Confusing Righteous Indignation With Hatred: Dismantling Michael Eric Dyson’s Critique of Cornel West

Dr. West and I (Jan. 2012)
Dr. West and I (Jan. 2012)

“The righteous indignation of a Martin Luther King Jr. becomes a moment in political calculation and that makes my blood boil.”

–Dr. Cornel West

Arguably the most valuable aspect of democratic culture is the freedom afforded those who choose to dissent. Without constant, unimpeded criticism of the status quo societies collapse into paralysis or, in the direst of circumstances, one or another form of tyranny. Unfortunately, this ability to voice criticisms of power is not always taken advantage of. In fact, the temptation to succumb to ideological conformity is sometimes strongest in societies that purport to champion traditions of liberty. A textbook case of such conformity can be found in the two latest articles (here and here) by Georgetown professor Michael Eric Dyson in the establishment liberal journal The New Republic.

Responding to what he describes as Dr. Cornel West’s “rage against President Barack Obama”, Dyson condemns the former Princeton professor and public intellectual for his “callous disregard for plural visions of truth”, a malady that can be overcome only through “the prophet’s duty of pitiless self-inventory.” Undoubtedly, the desire to carry out a “pitiless self-inventory” is surely an essential characteristic needed to critically engage with the most pressing problems of the day, a characteristic Dyson ought to have in abundance, at least if he counts himself immune to the hypocrisies he now attributes to his erstwhile mentor.
dyson_westAmong the many crimes appended to Dr. West’s bill of indictment are his impassioned criticisms of Obama’s defenders, who he accuses of sacrificing elementary principles of justice for access to centers of privilege and power. “West’s attacks on me were a bleak forfeiture of 30 years of friendship,” intones Dyson. “It was the repudiation of a fond collegiality and intellectual companionship, of political comraderie and joined social struggle.” Putting aside the tone of West’s criticisms, which are of marginal significance compared to the substance of them, it’s worth investigating what kinds of critiques led to the end of this companionship. Dyson’s original TNR piece features three YouTube videos. In one 43 second video Dr. West, during an interview with Amy Goodman of Democracy Now! , describes Obama as a “Rockefeller Republican in Blackface.” Presumably, this was posted to illustrate Dr. West’s penchant for “verbal brutalities”, a term Dyson used to describe West’s “hateful language” in his subsequent article. The two other videos feature a BBC appearance of Dr. West urging Obama not to become “the friendly face of American empire,” and another appearance on C-SPAN (quoted above) where he decries the hypocrisy of Obama conducting his swearing-in ceremony with Dr. King’s Bible while perpetuating policies (drone strikes in Pakistan, Yemen, and Somalia for example) that radically depart from King’s emancipatory message.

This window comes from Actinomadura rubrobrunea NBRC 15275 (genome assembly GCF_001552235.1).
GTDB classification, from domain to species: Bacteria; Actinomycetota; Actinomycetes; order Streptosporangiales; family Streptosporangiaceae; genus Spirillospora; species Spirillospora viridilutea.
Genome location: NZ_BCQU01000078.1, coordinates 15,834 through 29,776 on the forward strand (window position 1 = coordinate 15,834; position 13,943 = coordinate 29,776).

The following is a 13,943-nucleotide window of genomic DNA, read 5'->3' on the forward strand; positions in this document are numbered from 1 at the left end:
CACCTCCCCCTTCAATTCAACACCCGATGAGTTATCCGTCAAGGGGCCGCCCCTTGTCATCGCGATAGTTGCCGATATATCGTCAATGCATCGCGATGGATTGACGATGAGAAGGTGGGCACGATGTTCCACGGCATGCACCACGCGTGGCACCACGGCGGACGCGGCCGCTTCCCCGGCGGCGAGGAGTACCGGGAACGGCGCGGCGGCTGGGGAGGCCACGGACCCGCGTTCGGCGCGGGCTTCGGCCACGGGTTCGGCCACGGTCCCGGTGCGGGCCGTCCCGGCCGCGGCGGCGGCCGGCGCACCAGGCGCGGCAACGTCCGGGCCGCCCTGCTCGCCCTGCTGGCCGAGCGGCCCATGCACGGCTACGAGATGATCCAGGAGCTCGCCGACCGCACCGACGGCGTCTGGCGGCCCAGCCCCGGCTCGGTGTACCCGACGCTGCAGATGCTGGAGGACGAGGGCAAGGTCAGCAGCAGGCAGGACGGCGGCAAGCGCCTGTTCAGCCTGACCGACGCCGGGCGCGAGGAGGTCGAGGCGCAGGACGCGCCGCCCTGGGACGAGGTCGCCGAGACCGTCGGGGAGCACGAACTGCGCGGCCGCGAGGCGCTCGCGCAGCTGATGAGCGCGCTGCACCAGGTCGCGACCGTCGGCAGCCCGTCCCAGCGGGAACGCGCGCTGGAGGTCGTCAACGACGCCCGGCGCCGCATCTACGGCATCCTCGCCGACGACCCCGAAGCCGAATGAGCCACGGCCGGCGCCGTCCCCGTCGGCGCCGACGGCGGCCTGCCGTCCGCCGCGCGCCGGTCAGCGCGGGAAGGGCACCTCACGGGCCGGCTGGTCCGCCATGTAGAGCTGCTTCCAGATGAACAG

Again, ignoring the tone of West’s critiques, it’s undeniable that there is a thread that connects them, namely a principled opposition to imperial power and corporate criminality. Notably, even in the Democracy Now! video, despite its brevity, West brings attention to Obama’s “imperial foreign policy at work.” Indeed, if Dyson were truly interested in writing a “sharp polemic” (his self-description) he would at least devote some attention to these hugely consequential topics of global importance. Why else would they reappear in Dr. West’s critiques with such frequency and clarity? Strangely, Dyson’s “self-inventory” yields no results. As the intrepid sportswriter and Nation contributor Dave Zirin observed shortly after the publication of Dyson’s first piece:

The word ‘Palestine’ or ‘Palestinian’ does not once make its way into Dyson’s piece. Neither does ‘Wall Street’ or ‘immigration.’ The word ‘drones’ only comes up in a quote attributed to West. We can debate how sincere West’s commitments are to these issues or whether they are a cover for his hurt feelings and heartbreak that Dyson posits is at the root of all the discord. But they should be reckoned with.

Likewise, author and investigative journalist Max Blumenthal, in a piece written for AlterNet, observed, “BDS might be sweeping American campuses, but Dyson has been largely silent on Israel’s endless occupation. Dyson carps about character assassination, but he is reticent on drone assassinations. Since Obama entered the Oval Office, Dyson has had much more to say about Nas than the NSA.”

Moreover, Dyson’s second article—one which he introduces as “a few lines to address the most salient responses,” to his original article—also devotes zero attention to drone warfare, Israeli criminality, NSA surveillance or imperial power quite generally. Briefly, Dyson addresses this oversight in his second article, arguing he would “leave the breadth and depth of West’s political activities to his advocates or biographers,” since he was more interested in “probing the vituperation that clouds West’s political stances no matter their variety or virtue.”